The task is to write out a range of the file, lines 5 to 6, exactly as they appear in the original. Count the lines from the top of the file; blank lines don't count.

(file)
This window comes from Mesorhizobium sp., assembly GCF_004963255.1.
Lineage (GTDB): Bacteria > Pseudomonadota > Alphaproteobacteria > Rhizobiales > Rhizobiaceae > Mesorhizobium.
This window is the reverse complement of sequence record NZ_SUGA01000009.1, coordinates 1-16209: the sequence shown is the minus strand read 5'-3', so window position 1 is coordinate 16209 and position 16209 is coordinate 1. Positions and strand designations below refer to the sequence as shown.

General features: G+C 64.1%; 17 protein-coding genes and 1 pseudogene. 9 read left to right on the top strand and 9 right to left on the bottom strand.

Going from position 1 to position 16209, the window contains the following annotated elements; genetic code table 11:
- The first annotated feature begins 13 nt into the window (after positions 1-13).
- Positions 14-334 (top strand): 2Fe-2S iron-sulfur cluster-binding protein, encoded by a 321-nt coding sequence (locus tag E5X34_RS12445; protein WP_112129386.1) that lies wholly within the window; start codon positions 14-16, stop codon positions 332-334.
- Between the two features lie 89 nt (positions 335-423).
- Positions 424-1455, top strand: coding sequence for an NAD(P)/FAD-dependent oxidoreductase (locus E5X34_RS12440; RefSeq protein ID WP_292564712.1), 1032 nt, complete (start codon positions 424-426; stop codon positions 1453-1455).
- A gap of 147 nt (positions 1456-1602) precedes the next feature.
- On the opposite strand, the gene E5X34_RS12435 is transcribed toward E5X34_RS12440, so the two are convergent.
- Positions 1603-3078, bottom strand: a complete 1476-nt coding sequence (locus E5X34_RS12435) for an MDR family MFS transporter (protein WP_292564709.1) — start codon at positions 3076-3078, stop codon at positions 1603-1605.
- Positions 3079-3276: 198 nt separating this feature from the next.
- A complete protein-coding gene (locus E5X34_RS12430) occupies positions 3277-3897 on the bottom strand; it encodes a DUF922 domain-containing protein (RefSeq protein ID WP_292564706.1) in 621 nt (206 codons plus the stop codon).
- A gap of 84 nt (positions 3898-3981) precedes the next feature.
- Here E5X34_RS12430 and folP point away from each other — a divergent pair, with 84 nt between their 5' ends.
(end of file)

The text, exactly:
Going from position 1 to position 16209, the window contains the following annotated elements; genetic code table 11:
- The first annotated feature begins 13 nt into the window (after positions 1-13).